ROLF A. STREULI, M.D.; JOHN E. ULTMANN, M.D.
Sixteen years ago the first patients with advanced Hodgkin's disease were treated with the four-drug chemotherapy regimen MOPP (mechlorethamine, vincristine, procarbazine, and prednisone) at the National Cancer Institute of the National Institutes of Health. In this month's issue, DeVita and coworkers (1) give account of the long-term follow-up of the patients treated with this combination. The introduction of MOPP into the armamentarium against Hodgkin's disease was a breakthrough that changed the prognosis from an inevitably fatal outcome for advanced stages of this disease to good chances of cure in many cases.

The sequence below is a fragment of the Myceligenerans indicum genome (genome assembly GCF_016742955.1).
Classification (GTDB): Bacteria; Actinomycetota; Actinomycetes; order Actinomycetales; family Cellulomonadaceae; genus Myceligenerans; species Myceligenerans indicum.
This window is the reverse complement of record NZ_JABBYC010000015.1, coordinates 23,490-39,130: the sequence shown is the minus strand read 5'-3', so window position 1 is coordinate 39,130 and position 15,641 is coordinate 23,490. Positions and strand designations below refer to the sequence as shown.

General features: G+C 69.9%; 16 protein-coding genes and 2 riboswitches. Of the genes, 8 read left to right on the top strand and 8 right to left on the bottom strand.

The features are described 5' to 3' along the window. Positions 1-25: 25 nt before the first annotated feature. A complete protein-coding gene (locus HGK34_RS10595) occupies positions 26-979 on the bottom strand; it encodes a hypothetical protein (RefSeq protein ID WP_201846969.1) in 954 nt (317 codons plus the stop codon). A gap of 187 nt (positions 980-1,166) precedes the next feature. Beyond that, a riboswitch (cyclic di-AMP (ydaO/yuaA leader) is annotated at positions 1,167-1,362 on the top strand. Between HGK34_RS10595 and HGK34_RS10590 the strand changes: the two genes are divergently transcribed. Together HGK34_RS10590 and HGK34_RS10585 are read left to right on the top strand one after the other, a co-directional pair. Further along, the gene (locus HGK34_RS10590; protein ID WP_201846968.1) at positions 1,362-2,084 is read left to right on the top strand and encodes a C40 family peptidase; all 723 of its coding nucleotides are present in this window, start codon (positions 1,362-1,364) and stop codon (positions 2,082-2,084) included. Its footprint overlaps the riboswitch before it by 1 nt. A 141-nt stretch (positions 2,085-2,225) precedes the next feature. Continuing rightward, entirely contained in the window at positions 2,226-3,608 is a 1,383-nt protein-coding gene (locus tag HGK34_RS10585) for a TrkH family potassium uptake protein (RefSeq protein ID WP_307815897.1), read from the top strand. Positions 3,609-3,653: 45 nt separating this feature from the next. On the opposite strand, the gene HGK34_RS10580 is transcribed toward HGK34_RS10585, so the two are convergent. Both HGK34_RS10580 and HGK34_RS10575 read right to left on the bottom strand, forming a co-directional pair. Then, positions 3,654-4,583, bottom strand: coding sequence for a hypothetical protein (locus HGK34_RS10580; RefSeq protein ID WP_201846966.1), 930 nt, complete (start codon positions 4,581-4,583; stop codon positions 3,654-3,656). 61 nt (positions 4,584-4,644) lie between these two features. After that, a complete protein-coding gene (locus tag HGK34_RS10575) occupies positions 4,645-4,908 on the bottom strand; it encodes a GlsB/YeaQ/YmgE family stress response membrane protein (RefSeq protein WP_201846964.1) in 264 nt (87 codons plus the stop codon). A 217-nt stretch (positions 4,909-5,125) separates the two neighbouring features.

What led to the selection of the four-drug regimen
ROLF A. STREULI, JOHN E. ULTMANN. The Cure of Disseminated Hodgkin's Disease: Prospects and Problems. Ann Intern Med. 1980;92:693–695. doi: 10.7326/0003-4819-92-5-693
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Published: Ann Intern Med. 1980;92(5):693-695.
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